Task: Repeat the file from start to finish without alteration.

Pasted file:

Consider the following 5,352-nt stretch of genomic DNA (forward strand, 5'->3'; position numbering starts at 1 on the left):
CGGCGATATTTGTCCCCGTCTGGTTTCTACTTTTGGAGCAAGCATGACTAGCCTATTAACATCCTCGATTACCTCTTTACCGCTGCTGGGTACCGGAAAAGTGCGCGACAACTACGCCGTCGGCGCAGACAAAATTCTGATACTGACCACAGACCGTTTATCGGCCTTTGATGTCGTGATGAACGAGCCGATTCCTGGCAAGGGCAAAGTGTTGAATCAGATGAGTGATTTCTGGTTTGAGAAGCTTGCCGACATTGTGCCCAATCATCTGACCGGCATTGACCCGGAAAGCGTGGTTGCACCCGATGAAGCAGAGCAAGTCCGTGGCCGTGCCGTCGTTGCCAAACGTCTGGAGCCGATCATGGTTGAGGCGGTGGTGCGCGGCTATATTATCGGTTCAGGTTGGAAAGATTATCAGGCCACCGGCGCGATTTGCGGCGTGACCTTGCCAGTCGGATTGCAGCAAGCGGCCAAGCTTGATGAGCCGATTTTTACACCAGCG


Consider the following 5,352-nt stretch of genomic DNA (forward strand, 5'->3'; position numbering starts at 1 on the left):
CGGCGATATTTGTCCCCGTCTGGTTTCTACTTTTGGAGCAAGCATGACTAGCCTATTAACATCCTCGATTACCTCTTTACCGCTGCTGGGTACCGGAAAAGTGCGCGACAACTACGCCGTCGGCGCAGACAAAATTCTGATACTGACCACAGACCGTTTATCGGCCTTTGATGTCGTGATGAACGAGCCGATTCCTGGCAAGGGCAAAGTGTTGAATCAGATGAGTGATTTCTGGTTTGAGAAGCTTGCCGACATTGTGCCCAATCATCTGACCGGCATTGACCCGGAAAGCGTGGTTGCACCCGATGAAGCAGAGCAAGTCCGTGGCCGTGCCGTCGTTGCCAAACGTCTGGAGCCGATCATGGTTGAGGCGGTGGTGCGCGGCTATATTATCGGTTCAGGTTGGAAAGATTATCAGGCCACCGGCGCGATTTGCGGCGTGACCTTGCCAGTCGGATTGCAGCAAGCGGCCAAGCTTGATGAGCCGATTTTTACACCAGCG